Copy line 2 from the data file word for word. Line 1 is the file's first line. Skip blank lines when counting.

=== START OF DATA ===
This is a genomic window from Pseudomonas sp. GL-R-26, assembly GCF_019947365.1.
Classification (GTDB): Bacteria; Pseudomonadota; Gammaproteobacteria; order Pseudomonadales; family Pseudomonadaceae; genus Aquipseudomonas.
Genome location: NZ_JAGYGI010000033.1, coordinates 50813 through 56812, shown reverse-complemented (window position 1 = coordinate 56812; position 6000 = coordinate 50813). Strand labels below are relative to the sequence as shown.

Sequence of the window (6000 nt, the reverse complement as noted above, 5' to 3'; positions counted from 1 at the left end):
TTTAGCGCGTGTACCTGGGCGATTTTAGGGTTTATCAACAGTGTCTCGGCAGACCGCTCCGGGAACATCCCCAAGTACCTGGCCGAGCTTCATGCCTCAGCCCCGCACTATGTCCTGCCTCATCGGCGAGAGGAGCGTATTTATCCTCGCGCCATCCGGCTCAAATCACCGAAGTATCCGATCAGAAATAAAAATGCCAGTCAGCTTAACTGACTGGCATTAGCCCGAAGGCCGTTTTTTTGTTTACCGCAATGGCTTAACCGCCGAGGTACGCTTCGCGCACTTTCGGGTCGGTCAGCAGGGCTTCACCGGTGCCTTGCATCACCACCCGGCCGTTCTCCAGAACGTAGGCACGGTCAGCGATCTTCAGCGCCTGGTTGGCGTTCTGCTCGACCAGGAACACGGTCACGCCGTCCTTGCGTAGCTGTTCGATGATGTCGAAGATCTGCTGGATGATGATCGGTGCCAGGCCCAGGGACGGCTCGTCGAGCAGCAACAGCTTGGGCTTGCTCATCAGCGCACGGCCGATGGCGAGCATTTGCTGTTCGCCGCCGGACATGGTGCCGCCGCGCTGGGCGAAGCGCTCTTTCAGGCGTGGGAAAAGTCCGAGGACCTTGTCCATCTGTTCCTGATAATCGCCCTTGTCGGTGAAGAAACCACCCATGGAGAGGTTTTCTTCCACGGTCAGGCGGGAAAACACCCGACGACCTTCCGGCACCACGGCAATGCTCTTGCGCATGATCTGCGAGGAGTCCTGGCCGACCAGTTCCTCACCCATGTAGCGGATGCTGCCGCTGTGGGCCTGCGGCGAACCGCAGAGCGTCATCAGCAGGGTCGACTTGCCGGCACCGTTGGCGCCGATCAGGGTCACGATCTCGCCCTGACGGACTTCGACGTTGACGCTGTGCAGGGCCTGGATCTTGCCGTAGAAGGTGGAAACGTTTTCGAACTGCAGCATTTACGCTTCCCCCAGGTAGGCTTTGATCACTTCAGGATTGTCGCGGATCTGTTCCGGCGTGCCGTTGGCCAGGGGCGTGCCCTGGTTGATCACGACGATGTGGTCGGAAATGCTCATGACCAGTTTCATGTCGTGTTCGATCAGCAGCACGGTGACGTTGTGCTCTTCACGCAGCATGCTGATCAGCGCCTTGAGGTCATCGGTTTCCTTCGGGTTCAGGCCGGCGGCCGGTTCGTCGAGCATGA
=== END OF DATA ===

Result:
Classification (GTDB): Bacteria; Pseudomonadota; Gammaproteobacteria; order Pseudomonadales; family Pseudomonadaceae; genus Aquipseudomonas.